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March 20, 2023

Travel Goods Continue Climb in Face of Economic Headwinds

By: Mike Duff

Contributing Editor

The luggage and travel goods business fell sharply during the pandemic, but the sector is staging a comeback amid the resurgence of business and recreational travel.

The luggage and travel goods business fell sharply during the pandemic, but the sector is staging a comeback amid the resurgence of business and recreational travel.

Beth Goldstein, travel accessories industry analyst at Circana (the newly named company formed from the merger of The NPD Group and IRI), said chances for continued growth are good even if inflation and economic uncertainty provide something of a drag on momentum.

Goldstein explored the state of the travel goods industry during an Innovation Theater session at The Inspired Home Show 2023 in Chicago. The International Housewares Association partnered with the Travel Goods Association to feature a Travel Gear & Luggage exhibit during The Inspired Home Show.

The “big picture” perspective, Goldstein said, is that travel is gaining. In an important development, travel to major urban centers is increasing, in part because of gradually stronger international travel, she added.

Luggage “has had a nice recovery,” Goldstein said, with travel goods generating sales of $7.6 billion in 2022, up from $6.5 billion in 2021 and $6.3 billion in 2022. She added that dollar sales had recovered in 2021, and unit sales had recovered to the pre-pandemic range in 2022.

During the recent holiday season, luggage sales were up from the start with the October-to-mid-November period up 16% versus the same stretch of 2021. Year-over-year-proportional advances remained the same as dollar sales peaked in the Thanksgiving-to-Cyber Monday period then held the 16% advantage over 2021 through December even as dollar sales tailed off through year’s end.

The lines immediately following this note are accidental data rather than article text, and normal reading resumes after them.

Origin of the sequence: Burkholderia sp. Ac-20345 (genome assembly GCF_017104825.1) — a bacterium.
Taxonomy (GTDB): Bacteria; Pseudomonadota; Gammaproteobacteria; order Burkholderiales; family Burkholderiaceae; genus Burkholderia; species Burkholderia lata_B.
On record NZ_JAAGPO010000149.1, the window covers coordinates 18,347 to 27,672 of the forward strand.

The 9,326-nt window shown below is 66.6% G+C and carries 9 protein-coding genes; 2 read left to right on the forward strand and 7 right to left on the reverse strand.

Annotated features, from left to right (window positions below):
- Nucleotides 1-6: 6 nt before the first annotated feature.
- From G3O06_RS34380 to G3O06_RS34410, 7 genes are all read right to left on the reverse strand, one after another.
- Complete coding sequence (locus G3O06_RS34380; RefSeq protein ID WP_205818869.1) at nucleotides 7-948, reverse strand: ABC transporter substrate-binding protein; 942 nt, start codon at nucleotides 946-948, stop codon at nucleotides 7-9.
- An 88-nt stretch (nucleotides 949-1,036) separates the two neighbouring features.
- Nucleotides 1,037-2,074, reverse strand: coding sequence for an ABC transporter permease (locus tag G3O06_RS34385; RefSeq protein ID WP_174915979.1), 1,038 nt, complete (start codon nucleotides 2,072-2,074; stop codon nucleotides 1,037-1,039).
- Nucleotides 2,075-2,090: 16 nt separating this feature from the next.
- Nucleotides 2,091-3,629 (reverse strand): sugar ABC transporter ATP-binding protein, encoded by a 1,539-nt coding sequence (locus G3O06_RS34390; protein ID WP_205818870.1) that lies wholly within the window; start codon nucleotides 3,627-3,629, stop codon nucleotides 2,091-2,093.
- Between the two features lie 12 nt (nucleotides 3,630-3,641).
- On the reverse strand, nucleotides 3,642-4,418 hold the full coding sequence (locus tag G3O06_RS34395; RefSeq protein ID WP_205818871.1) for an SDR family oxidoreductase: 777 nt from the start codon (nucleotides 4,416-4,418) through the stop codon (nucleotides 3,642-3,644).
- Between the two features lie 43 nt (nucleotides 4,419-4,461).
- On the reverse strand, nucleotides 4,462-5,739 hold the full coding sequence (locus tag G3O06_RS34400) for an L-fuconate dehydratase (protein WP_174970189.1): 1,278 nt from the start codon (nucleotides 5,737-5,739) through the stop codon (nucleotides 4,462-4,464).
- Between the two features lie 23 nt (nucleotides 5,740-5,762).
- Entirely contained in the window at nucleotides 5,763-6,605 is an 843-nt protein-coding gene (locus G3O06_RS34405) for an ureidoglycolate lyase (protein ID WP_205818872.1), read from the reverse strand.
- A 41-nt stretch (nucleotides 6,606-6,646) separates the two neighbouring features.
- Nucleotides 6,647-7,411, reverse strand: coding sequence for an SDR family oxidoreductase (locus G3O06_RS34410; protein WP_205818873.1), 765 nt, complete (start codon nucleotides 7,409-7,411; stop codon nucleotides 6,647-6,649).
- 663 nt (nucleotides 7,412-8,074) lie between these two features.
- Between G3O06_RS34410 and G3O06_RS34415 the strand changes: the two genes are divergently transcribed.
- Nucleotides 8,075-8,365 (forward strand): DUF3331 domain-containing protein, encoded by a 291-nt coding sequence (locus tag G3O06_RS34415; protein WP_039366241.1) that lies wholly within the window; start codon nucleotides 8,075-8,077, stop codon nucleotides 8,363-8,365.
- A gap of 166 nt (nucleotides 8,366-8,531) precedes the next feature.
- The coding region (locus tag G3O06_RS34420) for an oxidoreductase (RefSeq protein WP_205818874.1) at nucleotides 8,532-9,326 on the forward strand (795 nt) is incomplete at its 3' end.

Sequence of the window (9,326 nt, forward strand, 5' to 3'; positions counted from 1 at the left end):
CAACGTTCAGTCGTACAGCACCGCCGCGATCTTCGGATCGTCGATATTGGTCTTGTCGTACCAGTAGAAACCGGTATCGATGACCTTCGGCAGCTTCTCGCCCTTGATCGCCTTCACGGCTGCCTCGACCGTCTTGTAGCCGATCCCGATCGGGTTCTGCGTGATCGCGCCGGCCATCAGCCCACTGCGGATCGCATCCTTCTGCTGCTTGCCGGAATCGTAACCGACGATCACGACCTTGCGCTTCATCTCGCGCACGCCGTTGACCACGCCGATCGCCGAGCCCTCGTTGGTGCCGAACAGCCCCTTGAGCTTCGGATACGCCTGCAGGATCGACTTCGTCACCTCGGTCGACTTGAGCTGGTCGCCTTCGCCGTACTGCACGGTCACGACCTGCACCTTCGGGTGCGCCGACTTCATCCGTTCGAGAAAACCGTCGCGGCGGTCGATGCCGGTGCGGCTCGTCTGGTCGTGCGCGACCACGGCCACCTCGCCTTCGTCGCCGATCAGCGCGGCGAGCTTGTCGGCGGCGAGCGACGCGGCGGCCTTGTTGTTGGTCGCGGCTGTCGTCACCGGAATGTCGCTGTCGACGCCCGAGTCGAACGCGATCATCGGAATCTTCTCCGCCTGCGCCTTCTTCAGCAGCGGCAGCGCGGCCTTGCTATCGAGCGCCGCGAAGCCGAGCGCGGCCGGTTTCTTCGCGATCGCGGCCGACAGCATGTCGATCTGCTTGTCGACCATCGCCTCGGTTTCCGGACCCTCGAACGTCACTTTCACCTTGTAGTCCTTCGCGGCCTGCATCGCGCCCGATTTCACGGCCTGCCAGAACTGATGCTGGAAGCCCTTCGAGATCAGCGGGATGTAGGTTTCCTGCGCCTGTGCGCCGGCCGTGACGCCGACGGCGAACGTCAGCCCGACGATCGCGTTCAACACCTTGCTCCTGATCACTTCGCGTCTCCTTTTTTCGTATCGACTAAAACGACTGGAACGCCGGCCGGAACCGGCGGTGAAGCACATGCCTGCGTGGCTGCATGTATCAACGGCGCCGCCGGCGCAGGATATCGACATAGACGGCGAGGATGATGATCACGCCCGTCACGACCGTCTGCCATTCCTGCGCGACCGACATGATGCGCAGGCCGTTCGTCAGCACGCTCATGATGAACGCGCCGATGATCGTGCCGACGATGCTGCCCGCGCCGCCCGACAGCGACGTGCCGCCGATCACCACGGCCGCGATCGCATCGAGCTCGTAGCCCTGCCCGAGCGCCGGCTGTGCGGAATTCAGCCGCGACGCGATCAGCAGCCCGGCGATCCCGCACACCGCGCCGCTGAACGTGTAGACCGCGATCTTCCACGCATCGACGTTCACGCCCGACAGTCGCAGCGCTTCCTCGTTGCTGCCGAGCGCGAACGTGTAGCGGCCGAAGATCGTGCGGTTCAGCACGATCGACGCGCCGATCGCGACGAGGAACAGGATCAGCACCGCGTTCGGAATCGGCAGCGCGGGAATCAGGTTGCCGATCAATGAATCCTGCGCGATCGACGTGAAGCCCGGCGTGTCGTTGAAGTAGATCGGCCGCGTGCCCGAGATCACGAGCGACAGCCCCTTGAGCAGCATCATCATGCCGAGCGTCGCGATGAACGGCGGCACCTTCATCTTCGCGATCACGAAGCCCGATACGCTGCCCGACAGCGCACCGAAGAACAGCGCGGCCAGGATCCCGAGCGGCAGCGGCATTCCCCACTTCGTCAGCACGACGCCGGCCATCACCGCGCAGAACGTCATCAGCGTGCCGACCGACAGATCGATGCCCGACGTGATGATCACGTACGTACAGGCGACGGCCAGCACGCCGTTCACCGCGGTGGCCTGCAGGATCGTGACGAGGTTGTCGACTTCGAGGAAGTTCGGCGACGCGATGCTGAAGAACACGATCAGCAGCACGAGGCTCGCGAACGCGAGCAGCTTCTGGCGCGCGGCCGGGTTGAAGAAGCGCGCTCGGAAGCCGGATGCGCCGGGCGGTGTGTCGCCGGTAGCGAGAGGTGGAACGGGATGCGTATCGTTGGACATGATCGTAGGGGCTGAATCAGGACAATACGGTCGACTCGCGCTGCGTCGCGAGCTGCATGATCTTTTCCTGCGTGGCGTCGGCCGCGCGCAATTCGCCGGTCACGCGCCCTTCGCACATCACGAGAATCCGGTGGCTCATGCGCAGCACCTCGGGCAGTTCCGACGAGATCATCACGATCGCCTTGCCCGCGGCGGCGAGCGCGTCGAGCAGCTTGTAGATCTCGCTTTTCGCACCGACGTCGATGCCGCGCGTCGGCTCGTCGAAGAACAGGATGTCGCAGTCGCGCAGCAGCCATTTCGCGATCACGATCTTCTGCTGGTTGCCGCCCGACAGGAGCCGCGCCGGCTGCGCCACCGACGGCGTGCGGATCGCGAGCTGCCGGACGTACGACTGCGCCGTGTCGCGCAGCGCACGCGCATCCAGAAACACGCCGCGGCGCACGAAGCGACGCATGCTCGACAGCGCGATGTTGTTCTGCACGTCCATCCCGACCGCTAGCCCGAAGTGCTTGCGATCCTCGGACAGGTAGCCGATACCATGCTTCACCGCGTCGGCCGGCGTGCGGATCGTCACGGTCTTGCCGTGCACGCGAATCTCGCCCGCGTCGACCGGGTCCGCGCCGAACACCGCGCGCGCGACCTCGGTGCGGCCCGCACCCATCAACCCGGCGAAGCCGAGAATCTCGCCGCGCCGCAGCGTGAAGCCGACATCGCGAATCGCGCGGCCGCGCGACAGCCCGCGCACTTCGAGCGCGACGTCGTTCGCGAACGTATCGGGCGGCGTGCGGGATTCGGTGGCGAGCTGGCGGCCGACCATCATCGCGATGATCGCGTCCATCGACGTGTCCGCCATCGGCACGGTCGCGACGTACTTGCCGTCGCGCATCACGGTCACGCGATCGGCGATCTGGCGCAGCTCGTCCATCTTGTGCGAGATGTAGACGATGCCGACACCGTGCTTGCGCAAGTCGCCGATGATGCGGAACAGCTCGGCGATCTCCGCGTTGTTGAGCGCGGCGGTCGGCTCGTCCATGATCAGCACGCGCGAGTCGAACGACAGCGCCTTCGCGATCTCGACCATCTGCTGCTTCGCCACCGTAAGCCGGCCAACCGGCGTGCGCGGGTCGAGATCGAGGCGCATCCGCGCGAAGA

“The luggage business was good for holiday,” Goldstein said. “It was one of our top-performing categories.”

Goldstein added that Cyber Monday was the height of holiday sales, rather than Black Friday, as travel accessory sales have shifted online.

She said the travel goods sector still faces headwinds from inflation. The difficulties airlines have experienced lately are another factor that will affect the market, not to mention fuel costs, which lately have fallen but still can have their impact. Besides lower gas prices, the strong dollar, less of a COVID-19 concern, pent-up demand, return to business trips and remote work all favor additional travel and, of course, as much of the purchasing of luggage and related accessories occurs around trip scheduling, additional purchasing of travel-related products.

Leisure travel is gaining slowly, while trends suggest business travel will experience a fuller recovery in 2024. What’s rising, particularly, is blended travel, for which people who are working remotely extend weekends, in one example, by working from their temporary accommodations during the day and enjoying a destination in the evening. Camping has become a bigger form of recreation, and Goldstein suggested that travel accessories that are also helpful in that outdoor environment are an opportunity for the luggage and accessories sector.

Luggage features that consumers favor come in a little differently when expressed by men and women. For instance, wheels are a top priority for both genders but 72% of women prioritize them versus 55% of men. Lightweight is the second most important feature in both cases, but for 64% of women versus 47% of men. Carry-on size is critical to 47% of women and 36% of men. Fourth place differs, with 43% of women expressing a preference for expandability, while 33% of men say multiple ways of carrying is important. Then, interior or exterior pockets or compartments are a priority for 34% of women, while expandability comes into play for men, with 32% saying it’s a feature they desire.

In looking ahead, Goldstein pointed out that chances are good leisure travel will surpass pre-pandemic levels in 2023, then gain incrementally from 2024 to 2026. Business travel should reach pre-pandemic levels in 2024 and gain slightly in 2025 and again in 2026, she said.

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